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Election Season Brings Third Party Confusion, Voter Turnout Into Question

Erik Hersman via Flickr

Democrats and Republicans may be used to highlight both ends of the political spectrum, but there are other parties sprinkled throughout. As election season begins to ramp up,  there may be some confusion around third parties and how it can affect voter turnout.

Last year nearly 32-hundred registered voters in Florida had their political affiliations revoked. The Independence Party of Florida was disbanded by the state, and its registrants were forced to change to “No Party Affiliation”.

Mark Earley is the Supervisor of Elections in Leon County. He explains why such a thing happens.

“Sometimes parties just disband because whoever, you know, if it’s just a small party with a small number of administrators, they just voluntarily decide to disband. We’ve also had them where there was technicality where- I think every party’s treasurer books have to be audited every year by CPA, and I’ve seen in the past where that exact requirement was not fully met,” Earley says.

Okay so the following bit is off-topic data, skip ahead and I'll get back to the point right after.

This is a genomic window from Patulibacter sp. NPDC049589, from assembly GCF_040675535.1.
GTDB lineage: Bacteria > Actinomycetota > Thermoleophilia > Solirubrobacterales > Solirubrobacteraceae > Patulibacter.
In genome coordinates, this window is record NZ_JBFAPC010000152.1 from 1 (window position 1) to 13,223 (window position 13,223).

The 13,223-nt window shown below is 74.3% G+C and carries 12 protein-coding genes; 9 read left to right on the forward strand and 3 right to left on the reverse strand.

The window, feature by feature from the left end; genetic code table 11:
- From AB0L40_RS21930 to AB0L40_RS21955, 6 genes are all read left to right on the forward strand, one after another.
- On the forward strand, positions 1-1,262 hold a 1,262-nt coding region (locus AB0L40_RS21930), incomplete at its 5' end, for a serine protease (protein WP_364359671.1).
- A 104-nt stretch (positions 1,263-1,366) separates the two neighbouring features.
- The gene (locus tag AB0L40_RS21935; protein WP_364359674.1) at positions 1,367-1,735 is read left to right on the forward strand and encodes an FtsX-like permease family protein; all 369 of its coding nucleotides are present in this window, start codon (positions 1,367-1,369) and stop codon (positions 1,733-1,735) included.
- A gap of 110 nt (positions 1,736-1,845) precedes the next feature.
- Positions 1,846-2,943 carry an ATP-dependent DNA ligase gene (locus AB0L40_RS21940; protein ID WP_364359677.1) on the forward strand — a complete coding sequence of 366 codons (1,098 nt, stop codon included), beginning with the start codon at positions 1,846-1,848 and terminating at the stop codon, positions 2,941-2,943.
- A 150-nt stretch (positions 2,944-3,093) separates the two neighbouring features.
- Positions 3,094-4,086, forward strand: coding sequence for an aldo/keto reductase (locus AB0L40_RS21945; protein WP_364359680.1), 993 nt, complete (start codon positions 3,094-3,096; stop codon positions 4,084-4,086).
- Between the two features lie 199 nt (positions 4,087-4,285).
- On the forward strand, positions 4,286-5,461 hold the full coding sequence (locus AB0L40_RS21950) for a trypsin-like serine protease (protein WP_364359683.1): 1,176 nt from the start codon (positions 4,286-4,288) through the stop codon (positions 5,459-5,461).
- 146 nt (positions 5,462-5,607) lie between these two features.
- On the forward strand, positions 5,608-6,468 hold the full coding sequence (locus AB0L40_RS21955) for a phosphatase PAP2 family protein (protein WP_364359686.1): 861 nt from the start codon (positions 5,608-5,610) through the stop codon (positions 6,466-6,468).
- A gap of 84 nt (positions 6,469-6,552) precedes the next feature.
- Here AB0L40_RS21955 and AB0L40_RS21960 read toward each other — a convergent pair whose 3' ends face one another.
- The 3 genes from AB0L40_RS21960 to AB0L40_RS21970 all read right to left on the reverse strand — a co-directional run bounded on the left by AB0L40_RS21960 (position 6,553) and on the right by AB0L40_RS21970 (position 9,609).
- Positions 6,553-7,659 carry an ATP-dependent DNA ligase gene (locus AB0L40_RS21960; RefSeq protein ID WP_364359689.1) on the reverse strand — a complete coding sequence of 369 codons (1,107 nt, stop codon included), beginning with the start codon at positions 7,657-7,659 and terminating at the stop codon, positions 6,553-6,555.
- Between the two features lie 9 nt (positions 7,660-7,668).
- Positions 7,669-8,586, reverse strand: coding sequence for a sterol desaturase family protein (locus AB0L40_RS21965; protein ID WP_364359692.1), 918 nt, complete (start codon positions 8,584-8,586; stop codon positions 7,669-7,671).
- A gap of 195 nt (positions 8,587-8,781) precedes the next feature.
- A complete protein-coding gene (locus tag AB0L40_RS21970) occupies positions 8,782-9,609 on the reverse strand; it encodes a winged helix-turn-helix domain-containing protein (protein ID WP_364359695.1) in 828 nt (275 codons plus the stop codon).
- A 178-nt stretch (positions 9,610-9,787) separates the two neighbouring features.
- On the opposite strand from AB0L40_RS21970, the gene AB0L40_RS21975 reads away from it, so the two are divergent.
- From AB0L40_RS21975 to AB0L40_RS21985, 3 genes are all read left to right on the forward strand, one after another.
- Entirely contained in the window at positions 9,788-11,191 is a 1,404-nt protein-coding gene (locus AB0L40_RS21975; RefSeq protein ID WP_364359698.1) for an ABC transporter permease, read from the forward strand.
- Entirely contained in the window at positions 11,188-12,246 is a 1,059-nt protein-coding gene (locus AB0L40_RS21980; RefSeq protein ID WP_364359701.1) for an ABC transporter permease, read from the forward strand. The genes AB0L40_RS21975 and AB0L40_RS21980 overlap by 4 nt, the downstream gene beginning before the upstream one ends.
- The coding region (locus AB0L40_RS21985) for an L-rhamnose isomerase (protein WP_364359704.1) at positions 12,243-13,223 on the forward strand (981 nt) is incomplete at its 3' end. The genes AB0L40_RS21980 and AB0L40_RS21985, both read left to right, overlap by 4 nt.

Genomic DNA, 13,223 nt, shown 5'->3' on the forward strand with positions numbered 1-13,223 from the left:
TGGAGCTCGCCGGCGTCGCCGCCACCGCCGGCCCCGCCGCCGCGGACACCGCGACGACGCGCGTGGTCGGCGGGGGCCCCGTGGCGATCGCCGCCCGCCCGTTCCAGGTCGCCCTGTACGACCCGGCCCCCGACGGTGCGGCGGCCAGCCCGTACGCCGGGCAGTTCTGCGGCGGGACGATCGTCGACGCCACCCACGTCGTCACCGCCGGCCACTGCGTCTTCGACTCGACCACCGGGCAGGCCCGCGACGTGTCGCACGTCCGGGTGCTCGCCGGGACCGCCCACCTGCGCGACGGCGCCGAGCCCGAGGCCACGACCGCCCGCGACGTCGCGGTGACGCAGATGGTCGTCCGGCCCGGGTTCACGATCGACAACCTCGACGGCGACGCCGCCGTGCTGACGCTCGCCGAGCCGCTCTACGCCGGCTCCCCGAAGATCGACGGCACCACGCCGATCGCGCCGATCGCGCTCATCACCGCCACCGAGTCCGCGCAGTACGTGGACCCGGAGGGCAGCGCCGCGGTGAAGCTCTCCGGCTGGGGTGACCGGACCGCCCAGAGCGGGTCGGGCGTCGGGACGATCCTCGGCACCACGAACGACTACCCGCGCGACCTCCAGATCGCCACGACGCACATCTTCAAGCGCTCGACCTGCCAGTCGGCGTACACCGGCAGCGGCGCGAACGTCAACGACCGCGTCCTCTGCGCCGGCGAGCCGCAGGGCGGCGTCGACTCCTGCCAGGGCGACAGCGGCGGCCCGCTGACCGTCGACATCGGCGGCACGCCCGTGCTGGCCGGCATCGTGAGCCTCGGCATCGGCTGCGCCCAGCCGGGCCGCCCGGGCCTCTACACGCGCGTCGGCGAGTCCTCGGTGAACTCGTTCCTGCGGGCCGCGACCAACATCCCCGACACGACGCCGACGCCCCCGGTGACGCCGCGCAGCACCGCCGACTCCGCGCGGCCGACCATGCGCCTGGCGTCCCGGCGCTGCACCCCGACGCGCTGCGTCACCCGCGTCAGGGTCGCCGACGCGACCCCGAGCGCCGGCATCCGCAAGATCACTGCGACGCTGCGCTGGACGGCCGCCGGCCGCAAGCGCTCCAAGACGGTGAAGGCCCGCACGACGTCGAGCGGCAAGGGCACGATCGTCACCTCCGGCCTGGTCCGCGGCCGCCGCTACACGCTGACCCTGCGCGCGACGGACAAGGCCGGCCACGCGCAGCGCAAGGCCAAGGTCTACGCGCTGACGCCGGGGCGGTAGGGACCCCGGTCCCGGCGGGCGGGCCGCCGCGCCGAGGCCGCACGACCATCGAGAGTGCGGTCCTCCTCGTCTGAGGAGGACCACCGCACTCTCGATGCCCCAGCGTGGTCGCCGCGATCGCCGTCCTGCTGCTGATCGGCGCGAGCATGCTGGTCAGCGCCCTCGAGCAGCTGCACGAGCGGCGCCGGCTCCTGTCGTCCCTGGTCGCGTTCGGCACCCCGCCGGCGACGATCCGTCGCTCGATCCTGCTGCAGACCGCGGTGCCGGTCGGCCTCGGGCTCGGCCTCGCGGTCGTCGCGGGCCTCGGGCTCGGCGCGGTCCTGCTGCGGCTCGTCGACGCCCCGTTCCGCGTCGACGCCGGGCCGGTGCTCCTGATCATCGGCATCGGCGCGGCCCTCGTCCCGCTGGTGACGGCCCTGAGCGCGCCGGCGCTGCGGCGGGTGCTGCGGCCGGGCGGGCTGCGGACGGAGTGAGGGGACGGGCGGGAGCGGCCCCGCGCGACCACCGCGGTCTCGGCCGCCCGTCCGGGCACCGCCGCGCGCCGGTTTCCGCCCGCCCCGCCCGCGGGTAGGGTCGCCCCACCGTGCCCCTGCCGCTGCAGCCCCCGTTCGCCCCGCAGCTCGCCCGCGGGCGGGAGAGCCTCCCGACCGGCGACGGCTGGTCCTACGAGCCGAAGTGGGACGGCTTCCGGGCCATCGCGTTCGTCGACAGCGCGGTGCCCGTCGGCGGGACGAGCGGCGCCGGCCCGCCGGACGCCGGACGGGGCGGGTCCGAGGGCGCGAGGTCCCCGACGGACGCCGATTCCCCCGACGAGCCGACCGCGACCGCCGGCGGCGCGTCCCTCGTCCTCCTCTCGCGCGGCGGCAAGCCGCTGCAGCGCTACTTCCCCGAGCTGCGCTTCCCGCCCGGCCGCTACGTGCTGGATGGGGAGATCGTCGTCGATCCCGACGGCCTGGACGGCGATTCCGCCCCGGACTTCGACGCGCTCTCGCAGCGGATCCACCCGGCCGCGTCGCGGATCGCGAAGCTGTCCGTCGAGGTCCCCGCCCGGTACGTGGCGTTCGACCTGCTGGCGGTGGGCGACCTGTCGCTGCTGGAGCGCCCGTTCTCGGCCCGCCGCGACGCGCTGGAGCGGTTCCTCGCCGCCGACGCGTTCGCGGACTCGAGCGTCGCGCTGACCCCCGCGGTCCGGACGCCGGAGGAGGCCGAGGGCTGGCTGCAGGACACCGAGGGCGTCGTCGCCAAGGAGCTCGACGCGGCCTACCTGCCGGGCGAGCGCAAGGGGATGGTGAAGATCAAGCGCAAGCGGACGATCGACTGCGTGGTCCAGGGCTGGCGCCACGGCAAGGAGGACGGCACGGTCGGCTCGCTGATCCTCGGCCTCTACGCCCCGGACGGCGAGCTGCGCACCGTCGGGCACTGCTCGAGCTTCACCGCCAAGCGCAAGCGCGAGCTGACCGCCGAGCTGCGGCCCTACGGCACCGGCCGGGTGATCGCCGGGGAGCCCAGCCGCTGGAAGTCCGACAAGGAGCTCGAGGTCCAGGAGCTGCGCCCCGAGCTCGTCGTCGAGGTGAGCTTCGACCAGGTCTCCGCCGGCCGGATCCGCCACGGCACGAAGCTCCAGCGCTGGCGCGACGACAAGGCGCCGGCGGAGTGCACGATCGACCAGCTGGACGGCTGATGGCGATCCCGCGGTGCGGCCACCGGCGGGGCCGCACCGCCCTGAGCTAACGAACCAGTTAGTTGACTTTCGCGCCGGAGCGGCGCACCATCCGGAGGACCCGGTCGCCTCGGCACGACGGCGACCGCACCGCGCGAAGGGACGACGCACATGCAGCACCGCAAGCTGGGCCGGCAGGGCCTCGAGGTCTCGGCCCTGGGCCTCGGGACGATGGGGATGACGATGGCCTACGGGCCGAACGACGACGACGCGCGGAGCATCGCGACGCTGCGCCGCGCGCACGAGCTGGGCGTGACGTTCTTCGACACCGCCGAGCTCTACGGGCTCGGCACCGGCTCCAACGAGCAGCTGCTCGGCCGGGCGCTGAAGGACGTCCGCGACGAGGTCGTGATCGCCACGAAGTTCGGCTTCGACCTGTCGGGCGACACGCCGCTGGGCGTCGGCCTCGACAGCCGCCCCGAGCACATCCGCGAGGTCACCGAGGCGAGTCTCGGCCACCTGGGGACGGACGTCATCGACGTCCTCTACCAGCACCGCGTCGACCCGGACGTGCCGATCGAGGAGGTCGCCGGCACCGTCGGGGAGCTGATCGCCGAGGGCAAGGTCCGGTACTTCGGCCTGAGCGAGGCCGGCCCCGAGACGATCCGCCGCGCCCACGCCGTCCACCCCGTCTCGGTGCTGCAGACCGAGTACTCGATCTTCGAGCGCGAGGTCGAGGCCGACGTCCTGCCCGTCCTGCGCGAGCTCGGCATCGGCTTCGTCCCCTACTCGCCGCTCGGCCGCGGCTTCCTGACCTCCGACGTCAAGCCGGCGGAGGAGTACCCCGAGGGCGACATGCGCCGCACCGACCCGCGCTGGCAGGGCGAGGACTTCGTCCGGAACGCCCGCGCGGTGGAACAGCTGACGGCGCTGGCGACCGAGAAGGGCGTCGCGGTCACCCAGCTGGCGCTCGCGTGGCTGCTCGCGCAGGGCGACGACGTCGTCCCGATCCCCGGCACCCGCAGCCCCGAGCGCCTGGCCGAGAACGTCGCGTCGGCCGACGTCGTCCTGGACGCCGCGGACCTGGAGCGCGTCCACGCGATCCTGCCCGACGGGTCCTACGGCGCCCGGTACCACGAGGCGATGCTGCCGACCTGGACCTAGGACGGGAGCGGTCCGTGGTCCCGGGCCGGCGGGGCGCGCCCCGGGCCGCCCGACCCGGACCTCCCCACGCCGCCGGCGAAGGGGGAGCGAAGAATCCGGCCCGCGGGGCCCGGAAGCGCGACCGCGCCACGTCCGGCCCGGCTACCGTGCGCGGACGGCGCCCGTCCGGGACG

Following the Independence Party, two other parties with some form of “independence” in their name disbanded as well. Earley says those most affected by this are confused voters trying to register as independent, which would actually be “No Party Affiliation”.

“There’s lots of voter confusion about what the names of these parties mean. A lot of voters I found in my years of election that they think they’re an independent voter, which really means they don’t have a party affiliation. They’re independent. But, as I just said, there is currently an Independent, with a ‘t’ at the end, Party of Florida. So they aren’t an NPA, or no party affiliation voter, they are actually an Independent voter,” Earley says.

But, party affiliation isn’t the only issue potentially affecting voter turnout in 2018.

Earley says there are large influxes of young voters in Leon County due to the college population, but because of timing and exhaustion of national news coverage, it does not translate in local elections.

“At FSU, and I think FAM and TCC, classes start August 27th. Our primary election is August 28th. Students aren’t thinking about a primary election the day after classes start. They’re thinking about where they move into, drop add, who’s in their classes, getting their books purchased, where do they go to eat? And so just the timing for primary elections really greatly impacts this younger demographic,” Earley says.

Earley, along with the Leon County Supervisor of Elections Office, has pushed for greater advertisement of local elections in order to increase voter turnout.

Andrew Quintana is a senior at Florida State University pursuing degrees in Communication Studies and Editing, Writing, & Media. Before entering WFSU's newsroom, Andrew worked with V89 Radio's News and Continuity department and interned as a staff writer for Haute Living Magazine. He enjoys Razzie nominated films and collects vinyls that are perfect for ultimate frisbee. Follow Andrew Quintana on Twitter: @AndrewLQuintana